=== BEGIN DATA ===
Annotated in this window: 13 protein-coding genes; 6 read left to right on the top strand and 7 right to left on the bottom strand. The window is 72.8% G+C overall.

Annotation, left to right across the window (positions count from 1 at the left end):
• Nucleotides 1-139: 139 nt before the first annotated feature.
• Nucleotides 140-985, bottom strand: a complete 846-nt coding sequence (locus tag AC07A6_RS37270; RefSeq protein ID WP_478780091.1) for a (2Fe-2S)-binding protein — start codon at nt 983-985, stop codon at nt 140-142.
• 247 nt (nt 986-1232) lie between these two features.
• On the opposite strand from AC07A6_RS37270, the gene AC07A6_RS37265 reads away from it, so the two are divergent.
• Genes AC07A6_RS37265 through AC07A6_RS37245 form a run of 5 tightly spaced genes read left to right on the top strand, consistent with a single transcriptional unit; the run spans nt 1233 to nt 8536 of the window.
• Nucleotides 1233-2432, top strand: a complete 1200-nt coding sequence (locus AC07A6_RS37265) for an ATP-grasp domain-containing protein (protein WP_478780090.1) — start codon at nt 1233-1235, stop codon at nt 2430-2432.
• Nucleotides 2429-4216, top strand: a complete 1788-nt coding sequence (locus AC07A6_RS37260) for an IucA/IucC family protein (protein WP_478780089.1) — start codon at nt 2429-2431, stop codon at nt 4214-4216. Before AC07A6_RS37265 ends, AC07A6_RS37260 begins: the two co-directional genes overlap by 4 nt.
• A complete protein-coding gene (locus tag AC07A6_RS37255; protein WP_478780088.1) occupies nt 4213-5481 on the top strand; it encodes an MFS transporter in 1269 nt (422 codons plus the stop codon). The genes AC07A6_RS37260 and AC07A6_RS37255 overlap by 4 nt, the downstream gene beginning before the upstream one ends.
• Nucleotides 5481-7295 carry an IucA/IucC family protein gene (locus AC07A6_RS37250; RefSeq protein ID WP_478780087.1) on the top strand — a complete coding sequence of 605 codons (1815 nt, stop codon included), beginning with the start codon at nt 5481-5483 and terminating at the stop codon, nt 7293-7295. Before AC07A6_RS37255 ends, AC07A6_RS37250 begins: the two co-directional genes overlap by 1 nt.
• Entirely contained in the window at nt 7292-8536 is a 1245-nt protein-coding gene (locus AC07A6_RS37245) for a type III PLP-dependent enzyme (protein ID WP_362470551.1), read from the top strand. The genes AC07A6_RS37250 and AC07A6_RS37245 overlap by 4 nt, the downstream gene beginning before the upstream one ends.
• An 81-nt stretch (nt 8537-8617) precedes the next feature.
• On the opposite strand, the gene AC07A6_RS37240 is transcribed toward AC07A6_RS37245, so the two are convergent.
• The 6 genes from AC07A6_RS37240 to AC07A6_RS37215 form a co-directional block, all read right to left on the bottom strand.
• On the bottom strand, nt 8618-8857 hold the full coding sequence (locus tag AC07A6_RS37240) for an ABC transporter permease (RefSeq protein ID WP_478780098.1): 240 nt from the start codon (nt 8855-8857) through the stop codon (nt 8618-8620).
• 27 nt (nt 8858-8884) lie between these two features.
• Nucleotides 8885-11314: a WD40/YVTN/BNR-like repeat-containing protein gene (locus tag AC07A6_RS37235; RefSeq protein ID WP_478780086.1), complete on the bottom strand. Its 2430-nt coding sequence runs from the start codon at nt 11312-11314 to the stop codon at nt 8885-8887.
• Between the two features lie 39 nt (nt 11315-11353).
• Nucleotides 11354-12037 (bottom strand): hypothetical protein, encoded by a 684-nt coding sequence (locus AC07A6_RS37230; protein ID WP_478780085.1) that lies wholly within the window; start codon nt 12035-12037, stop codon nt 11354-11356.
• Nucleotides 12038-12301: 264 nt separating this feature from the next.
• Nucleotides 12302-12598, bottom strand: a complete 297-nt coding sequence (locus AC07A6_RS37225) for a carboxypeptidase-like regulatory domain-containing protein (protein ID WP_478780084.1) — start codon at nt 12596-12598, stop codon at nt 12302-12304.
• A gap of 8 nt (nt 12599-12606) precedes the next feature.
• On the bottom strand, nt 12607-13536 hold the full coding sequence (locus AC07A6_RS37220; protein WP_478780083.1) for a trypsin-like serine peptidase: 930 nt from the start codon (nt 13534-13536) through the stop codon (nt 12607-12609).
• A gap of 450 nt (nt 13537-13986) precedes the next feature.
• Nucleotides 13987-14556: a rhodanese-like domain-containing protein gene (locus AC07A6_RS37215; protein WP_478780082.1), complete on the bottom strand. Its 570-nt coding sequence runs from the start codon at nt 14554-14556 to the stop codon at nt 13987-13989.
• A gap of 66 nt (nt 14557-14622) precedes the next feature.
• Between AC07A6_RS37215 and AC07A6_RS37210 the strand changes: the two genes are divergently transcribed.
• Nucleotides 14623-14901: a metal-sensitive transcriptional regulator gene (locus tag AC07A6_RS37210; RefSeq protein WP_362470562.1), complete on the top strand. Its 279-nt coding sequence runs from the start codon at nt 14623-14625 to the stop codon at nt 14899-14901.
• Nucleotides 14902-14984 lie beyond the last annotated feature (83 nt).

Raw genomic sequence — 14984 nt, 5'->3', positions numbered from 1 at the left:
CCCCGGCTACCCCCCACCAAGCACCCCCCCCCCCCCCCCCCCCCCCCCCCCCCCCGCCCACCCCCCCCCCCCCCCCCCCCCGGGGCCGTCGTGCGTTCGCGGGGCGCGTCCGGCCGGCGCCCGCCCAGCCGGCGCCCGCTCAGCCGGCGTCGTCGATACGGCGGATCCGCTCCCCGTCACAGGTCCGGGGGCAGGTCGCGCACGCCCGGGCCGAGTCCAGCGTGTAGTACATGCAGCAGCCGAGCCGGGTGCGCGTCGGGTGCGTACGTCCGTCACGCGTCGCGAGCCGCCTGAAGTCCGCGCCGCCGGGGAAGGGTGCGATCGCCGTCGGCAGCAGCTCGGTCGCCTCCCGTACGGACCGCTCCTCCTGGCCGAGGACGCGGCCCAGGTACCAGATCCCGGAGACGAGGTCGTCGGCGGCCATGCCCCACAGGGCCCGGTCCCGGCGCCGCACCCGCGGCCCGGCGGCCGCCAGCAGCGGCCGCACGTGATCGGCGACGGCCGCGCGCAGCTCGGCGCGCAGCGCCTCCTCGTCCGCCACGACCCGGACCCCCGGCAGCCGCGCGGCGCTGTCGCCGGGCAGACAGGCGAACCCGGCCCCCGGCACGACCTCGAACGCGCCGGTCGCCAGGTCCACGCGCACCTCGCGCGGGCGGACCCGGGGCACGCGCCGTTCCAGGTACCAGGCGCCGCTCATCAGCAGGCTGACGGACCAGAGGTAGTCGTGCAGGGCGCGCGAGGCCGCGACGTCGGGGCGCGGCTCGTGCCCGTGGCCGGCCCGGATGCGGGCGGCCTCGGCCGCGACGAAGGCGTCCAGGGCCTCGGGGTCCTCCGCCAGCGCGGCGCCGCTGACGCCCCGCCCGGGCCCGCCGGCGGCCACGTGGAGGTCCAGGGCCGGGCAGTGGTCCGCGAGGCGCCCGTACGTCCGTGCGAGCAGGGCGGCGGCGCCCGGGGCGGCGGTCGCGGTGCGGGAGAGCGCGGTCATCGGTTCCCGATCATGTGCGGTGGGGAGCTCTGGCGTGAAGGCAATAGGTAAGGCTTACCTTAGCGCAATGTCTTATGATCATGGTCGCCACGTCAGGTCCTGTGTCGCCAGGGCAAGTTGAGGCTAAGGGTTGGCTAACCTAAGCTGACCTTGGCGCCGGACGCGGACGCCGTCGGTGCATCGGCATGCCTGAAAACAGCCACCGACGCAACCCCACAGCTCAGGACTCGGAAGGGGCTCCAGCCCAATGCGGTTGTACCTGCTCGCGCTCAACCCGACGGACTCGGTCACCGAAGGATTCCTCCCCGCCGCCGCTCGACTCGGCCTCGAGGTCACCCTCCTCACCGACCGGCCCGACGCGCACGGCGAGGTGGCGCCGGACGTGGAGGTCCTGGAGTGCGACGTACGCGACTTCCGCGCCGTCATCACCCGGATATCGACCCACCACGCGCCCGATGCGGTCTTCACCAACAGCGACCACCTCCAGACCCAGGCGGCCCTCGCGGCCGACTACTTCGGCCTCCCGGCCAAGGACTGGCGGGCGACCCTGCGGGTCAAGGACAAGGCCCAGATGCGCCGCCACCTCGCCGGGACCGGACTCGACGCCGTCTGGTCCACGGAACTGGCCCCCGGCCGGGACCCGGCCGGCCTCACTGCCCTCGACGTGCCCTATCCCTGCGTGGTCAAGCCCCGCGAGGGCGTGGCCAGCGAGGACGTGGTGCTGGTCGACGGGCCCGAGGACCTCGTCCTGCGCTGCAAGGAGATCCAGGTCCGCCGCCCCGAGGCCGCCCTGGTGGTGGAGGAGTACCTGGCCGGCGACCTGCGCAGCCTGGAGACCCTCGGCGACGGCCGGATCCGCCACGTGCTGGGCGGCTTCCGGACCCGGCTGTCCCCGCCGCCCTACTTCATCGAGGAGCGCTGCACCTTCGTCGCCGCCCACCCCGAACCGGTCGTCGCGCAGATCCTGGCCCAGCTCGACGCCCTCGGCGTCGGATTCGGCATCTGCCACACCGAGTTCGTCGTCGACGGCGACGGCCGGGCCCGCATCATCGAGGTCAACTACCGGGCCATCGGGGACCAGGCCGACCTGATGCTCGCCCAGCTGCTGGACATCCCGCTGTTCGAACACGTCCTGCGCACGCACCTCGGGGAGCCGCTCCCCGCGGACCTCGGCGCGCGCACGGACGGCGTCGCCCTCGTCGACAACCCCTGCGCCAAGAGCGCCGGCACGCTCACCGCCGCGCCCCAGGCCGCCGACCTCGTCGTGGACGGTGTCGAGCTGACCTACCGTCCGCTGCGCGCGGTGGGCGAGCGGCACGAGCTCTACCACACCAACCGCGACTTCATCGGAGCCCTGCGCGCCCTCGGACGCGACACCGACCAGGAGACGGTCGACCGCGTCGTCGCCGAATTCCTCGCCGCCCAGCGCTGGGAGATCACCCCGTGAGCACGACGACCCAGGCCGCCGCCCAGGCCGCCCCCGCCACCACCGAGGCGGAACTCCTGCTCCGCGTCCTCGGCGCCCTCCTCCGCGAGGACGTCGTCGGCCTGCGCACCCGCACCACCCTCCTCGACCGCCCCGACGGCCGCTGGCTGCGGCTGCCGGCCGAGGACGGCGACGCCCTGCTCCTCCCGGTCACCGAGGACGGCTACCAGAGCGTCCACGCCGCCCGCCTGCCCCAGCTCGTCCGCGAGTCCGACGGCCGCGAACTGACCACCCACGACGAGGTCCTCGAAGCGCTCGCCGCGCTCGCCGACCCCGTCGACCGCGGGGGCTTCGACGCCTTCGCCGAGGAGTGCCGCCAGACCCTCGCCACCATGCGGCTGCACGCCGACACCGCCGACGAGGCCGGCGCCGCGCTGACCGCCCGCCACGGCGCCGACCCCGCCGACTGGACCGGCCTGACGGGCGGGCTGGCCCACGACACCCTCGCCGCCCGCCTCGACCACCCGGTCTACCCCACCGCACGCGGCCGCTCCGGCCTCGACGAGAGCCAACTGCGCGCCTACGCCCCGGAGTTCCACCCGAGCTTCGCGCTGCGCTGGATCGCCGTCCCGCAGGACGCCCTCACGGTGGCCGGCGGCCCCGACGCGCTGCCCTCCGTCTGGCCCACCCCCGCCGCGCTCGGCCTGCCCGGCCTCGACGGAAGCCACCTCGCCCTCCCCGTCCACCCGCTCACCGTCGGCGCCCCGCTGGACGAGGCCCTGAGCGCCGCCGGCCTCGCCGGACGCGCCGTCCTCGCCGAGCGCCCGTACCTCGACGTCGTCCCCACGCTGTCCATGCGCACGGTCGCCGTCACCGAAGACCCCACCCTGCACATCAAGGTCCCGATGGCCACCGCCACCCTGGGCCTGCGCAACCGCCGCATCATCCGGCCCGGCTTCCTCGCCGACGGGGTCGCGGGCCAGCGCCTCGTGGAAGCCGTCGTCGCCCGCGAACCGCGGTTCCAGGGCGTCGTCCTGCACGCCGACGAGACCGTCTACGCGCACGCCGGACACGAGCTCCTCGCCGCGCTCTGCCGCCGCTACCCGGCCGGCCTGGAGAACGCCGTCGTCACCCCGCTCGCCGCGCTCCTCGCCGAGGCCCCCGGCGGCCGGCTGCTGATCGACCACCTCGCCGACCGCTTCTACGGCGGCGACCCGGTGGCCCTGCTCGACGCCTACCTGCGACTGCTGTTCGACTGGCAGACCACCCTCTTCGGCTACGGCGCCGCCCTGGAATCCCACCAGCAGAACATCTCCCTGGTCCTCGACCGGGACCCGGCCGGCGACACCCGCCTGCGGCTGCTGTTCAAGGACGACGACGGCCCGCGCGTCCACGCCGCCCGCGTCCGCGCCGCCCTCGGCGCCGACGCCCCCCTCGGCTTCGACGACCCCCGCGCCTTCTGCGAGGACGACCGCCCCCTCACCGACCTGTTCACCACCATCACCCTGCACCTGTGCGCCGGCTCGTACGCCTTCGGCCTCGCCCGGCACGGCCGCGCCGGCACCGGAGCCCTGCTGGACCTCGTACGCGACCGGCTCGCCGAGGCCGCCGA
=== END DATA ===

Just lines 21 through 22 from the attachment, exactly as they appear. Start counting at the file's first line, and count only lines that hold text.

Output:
• Nucleotides 12038-12301: 264 nt separating this feature from the next.
• Nucleotides 12302-12598, bottom strand: a complete 297-nt coding sequence (locus AC07A6_RS37225) for a carboxypeptidase-like regulatory domain-containing protein (protein ID WP_478780084.1) — start codon at nt 12596-12598, stop codon at nt 12302-12304.